House Centipede

Actual Size: 1.5”

Characteristics: Grayish-yellow in color with three dark stripes on top of body.

Legs: Up to 30

Antennae: No

Wings: No

Habitat: Requires moisture to survive and are often found in crawlspaces, bathrooms, and basements. Outdoors, they are often found beneath potted plants or leaves.


  • Easily identified by their fifteen pairs of long and thin legs.
  • Can move very quickly – up to 1.3 feet per second.
  • Mainly infests damp areas, and could be a sign of an underlying moisture problem in your home – possibly due to a leak or drainage issue.


House Centipedes in your area

House centipedes are a very common pest throughout the United States. With fifteen pairs of long and slender legs, these invertebrates can appear strange and frightening. However, they are actually harmless beneficial creatures that can help control the populations of pests like cockroaches and spiders. House centipedes typically live outdoors in dark and damp areas like leaf litter, potted plants, or other organic materials. If they make it indoors, though, they are usually drawn to high-moisture areas such as bathrooms and kitchens. Because house centipedes are not great climbers, they may end up trapped in sinks or tubs.

House Centipede Habitat

House centipedes require high amounts of moisture to survive. Outdoors, this means they are often attracted to dark and damp hiding places like beneath stones, boards, logs, and leaf litter. If inside, they are usually found in moist cellars, bathrooms, and similar areas. Most house centipedes are nocturnal and spend the nighttime hunting, mainly for insects and spiders. Though these creatures are known for their strange appearance and lightning-quick movements, they are not aggressive and are generally harmless to humans.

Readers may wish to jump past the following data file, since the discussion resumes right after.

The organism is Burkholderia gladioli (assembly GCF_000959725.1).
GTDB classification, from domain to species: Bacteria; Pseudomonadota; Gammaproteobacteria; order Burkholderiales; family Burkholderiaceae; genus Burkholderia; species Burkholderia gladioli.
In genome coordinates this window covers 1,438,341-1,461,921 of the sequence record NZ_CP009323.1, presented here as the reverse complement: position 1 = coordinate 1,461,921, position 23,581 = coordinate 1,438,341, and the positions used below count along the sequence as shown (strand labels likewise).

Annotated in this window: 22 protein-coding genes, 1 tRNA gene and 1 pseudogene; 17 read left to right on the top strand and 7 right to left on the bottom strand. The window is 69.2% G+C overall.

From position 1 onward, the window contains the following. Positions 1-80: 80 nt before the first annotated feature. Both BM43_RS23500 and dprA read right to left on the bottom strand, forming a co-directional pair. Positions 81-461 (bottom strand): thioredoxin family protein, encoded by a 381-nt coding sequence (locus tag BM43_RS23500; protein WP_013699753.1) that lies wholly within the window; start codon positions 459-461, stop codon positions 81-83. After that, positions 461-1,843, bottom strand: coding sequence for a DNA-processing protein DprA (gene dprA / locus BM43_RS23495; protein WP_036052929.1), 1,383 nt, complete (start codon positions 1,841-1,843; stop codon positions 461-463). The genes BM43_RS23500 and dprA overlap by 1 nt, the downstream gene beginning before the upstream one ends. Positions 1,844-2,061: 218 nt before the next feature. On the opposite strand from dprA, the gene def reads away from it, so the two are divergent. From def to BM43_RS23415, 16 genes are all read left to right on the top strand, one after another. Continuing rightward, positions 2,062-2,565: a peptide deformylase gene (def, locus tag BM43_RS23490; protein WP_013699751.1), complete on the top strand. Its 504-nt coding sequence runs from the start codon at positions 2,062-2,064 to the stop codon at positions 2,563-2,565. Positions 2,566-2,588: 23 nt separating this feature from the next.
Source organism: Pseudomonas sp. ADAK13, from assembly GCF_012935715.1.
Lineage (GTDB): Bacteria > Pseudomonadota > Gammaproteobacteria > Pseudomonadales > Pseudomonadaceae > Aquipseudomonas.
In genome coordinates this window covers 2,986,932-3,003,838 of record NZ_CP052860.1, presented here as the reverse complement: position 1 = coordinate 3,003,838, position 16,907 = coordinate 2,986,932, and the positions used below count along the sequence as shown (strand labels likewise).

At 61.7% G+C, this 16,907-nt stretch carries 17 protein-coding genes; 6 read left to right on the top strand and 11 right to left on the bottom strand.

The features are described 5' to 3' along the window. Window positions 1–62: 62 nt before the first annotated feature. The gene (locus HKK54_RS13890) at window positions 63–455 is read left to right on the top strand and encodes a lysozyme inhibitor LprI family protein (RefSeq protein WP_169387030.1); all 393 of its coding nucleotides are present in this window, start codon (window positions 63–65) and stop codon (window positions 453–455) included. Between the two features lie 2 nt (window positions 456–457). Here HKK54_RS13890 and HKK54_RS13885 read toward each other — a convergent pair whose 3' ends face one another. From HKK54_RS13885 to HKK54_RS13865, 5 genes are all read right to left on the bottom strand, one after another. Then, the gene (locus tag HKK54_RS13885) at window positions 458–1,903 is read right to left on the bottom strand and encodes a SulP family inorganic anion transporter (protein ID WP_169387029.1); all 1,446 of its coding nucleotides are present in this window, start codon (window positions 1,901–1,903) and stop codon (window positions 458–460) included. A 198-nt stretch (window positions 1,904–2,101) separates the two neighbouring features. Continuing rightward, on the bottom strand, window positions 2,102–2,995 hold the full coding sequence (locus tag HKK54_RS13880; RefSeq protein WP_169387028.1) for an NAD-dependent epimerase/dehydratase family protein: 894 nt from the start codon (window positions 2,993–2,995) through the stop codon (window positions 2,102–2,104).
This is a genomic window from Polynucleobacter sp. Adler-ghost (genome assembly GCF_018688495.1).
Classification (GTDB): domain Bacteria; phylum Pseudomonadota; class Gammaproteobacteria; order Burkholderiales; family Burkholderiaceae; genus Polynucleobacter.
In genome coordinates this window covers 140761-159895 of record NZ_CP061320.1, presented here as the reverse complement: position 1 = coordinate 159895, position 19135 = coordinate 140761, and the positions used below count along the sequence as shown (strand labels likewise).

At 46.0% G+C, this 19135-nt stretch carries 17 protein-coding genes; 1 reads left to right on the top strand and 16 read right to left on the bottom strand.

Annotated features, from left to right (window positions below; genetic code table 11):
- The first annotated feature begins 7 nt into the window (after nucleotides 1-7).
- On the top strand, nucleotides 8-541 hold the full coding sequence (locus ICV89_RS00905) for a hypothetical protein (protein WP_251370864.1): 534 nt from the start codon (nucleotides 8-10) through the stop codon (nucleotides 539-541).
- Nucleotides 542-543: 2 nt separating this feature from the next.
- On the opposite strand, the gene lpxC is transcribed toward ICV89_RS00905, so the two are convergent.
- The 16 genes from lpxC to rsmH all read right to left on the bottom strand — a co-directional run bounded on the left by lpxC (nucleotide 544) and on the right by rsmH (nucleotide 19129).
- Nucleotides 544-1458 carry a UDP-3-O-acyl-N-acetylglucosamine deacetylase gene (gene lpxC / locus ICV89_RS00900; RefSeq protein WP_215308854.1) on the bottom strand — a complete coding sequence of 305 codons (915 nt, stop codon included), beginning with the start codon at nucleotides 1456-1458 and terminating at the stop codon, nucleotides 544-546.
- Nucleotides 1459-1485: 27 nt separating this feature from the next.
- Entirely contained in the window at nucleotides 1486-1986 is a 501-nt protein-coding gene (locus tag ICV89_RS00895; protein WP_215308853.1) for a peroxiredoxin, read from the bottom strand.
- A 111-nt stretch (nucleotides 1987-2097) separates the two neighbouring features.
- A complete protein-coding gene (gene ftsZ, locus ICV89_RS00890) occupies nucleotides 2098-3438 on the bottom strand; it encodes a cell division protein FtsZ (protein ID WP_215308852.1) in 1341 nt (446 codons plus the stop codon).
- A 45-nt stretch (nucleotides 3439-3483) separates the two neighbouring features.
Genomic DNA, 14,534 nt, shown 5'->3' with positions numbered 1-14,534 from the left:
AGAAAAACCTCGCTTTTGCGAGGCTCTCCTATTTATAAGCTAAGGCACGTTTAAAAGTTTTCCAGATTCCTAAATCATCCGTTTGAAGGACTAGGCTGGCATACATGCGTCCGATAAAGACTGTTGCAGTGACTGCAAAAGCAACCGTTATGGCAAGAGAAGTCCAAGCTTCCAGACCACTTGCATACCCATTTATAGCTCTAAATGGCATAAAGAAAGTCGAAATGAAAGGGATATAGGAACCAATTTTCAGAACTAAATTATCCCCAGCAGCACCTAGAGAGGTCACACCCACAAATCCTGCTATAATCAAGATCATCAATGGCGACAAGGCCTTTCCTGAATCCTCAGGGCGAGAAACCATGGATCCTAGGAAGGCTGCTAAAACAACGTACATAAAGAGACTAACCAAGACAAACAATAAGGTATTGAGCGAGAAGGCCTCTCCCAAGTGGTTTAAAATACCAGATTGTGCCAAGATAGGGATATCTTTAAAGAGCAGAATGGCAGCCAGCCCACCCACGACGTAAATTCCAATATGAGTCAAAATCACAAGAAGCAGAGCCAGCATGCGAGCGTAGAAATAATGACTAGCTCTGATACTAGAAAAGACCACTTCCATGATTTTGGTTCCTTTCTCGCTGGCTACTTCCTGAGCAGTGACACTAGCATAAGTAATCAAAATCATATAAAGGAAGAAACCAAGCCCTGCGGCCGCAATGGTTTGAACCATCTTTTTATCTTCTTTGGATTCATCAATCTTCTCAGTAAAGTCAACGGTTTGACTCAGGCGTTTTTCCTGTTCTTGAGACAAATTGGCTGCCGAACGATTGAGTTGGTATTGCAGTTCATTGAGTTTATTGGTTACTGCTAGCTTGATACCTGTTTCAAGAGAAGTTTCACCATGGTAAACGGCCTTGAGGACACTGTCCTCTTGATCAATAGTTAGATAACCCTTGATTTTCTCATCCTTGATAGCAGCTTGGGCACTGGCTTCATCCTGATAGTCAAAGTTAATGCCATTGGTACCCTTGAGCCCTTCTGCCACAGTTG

House Centipede Behaviors, Threats, or Dangers

House centipedes possess a pair of poison claws located right behind their head, which they use to poison and paralyze their prey. However, house centipedes are not aggressive to humans, and their jaws are weak. Their bites are rare and typically only result in mild pain and swelling similar to that of a bee sting. Though house centipedes are not a danger to humans, they can be bothersome if they enter your home. Since these creatures are drawn to water, their presence could also be a sign of an underlying moisture problem – possibly due to a leak or plumbing issue. If you notice an excess of house centipedes in your home or yard, contact your local exterminators today for quick and easy removal.